National trauma expert calls Florida's trauma costs "unsustainable"

New level-two centers threaten to dismantle system

LAS CRUCES, N.M. - Chances are one in four that you or a close family member will be a trauma patient sometime in your life.

But one of the nation's top trauma experts says rising trauma costs in Florida could threaten the very system we all depend on to provide that care.

Eric Leonhard's life was turned upside down by a 2012 limo crash.

Since then, the uninsured boat captain has spent his days trying to recover from both physical and financial pain.

“There are so many bills you can't even comprehend,” Leonhard said.

He is one of thousands of trauma patients charged high costs for treatment at Florida's new for-profit, level-two trauma centers operated by Hospital Corporation of America.

“They have figured out a way to gouge the patient who is brought to them virtually without any knowledge or no choice,” said Connie Potter, one of the nation’s top experts when it comes to trauma care.

Potter served for a decade as president of the Trauma Association of America and helped develop trauma activation fees to fund such things as equipment, training and on-call pay.

A recent investigation by the I-Team in partnership with the Tampa Bay Times revealed those fees have skyrocketed to up to $33,000 at some HCA hospitals, 4 1/2 times higher than at non-HCA trauma centers.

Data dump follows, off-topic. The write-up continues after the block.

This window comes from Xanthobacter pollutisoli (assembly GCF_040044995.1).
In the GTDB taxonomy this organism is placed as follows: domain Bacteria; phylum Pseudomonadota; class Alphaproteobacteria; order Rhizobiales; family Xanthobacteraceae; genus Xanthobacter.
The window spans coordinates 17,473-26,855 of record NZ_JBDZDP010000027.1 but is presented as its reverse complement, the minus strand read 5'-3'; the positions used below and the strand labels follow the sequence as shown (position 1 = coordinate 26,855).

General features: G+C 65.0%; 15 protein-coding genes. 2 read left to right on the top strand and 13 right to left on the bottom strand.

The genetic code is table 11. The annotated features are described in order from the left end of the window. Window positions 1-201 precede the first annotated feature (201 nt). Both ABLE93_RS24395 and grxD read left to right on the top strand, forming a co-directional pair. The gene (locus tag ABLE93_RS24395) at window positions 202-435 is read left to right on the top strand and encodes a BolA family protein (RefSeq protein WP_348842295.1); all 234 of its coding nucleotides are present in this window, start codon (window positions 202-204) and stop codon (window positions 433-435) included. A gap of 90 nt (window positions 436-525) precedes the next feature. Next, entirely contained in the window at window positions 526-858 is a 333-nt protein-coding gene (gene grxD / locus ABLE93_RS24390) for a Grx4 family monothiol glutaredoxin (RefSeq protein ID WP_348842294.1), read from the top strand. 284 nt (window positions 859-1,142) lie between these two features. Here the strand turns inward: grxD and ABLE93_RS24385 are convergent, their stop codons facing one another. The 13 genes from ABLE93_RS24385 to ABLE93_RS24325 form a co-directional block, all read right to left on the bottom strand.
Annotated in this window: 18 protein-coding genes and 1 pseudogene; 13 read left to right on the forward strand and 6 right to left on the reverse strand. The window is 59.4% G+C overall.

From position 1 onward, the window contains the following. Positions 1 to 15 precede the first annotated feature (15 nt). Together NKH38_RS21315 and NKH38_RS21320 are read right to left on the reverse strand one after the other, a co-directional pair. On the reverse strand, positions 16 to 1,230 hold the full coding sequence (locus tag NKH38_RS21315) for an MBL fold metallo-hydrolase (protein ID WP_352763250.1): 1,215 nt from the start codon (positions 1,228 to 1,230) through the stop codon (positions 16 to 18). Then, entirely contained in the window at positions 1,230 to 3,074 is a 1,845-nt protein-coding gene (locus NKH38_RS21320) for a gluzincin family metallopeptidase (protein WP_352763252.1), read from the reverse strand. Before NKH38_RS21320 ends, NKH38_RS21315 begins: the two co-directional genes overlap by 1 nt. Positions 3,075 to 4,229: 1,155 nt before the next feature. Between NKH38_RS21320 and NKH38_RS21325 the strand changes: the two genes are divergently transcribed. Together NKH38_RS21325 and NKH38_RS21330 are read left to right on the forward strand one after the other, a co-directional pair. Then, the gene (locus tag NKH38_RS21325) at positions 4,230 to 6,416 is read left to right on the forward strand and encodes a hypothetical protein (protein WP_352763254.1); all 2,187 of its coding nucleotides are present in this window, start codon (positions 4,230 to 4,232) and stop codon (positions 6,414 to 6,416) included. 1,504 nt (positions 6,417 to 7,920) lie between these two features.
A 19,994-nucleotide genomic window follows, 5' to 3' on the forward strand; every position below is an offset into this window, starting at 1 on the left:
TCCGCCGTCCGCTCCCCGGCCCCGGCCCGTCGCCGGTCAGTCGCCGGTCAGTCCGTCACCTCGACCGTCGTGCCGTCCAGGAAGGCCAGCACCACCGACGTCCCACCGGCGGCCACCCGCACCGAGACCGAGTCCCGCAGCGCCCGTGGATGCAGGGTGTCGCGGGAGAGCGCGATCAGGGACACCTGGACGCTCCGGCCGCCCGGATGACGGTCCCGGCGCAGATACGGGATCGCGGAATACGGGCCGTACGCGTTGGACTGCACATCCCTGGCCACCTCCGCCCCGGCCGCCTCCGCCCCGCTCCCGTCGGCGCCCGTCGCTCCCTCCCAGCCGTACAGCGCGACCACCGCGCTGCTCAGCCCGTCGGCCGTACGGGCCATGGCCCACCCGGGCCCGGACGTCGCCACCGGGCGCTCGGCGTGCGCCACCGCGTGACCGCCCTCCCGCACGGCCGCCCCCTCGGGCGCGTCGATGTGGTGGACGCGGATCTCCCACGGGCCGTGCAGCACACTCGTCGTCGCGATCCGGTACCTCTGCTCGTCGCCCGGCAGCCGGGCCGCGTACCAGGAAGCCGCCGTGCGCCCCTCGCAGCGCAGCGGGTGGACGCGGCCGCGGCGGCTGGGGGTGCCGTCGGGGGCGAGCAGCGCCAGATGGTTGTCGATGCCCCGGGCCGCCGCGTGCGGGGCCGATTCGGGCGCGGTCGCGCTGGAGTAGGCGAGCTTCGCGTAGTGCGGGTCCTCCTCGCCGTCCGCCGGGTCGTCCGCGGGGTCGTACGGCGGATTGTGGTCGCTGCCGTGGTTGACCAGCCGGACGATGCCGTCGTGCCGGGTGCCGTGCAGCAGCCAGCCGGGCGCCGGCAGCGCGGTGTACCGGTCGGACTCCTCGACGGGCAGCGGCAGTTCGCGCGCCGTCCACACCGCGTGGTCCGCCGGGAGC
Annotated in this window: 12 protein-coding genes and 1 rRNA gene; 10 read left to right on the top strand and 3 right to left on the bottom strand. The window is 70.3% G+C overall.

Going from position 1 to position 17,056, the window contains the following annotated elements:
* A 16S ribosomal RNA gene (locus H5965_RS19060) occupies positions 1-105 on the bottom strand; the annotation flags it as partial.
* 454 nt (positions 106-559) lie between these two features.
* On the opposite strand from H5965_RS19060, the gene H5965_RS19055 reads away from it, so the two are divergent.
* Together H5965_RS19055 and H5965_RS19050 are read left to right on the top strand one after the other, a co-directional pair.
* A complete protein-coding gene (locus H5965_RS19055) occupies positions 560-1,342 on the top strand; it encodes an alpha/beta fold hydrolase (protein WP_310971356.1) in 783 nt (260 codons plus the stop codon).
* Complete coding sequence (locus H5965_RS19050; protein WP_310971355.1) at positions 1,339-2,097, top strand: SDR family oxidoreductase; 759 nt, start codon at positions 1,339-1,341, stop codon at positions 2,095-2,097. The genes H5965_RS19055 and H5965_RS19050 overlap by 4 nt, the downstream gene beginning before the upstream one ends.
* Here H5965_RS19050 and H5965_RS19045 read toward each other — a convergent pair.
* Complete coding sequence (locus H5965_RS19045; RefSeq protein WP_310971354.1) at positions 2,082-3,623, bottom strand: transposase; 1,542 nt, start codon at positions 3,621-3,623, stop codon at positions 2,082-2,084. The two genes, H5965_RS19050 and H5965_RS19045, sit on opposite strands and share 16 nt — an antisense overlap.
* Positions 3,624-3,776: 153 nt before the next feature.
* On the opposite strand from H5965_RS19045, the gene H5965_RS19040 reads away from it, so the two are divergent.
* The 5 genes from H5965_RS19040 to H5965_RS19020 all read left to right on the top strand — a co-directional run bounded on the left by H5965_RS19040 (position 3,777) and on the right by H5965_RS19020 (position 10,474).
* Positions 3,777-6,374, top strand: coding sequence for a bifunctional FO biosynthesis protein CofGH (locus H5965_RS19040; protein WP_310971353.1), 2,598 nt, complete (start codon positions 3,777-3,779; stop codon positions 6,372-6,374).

“The cost is simply unsustainable. It's outrageous,” Potter said.

Those high costs are even passed along in cases where patients have relatively minor injuries.  

Mason Jwanouskos got a $33,000 charge the second he arrived at HCA-owned Regional Medical Center Bayonet Point’s trauma center for a concussion. His bill rose to $99,000 in about a day.

“The initial fees that they bring out, it's unimaginable,” said Mason’s father, Bruce Jwanouskos.

HCA defends its billing, saying in a statement to the I-Team, "What patients pay has more to do with whether they are covered by Medicare or Medicaid, the type of insurance they have, or if they receive an uninsured or charity discount." 

Potter believes what's happening in Florida now could unravel years of careful, deliberate planning.

“What you have going on now is not best for the patient. There may be a few glowing examples, but for the most part, it defies all the rules of trauma systems,” said Potter.

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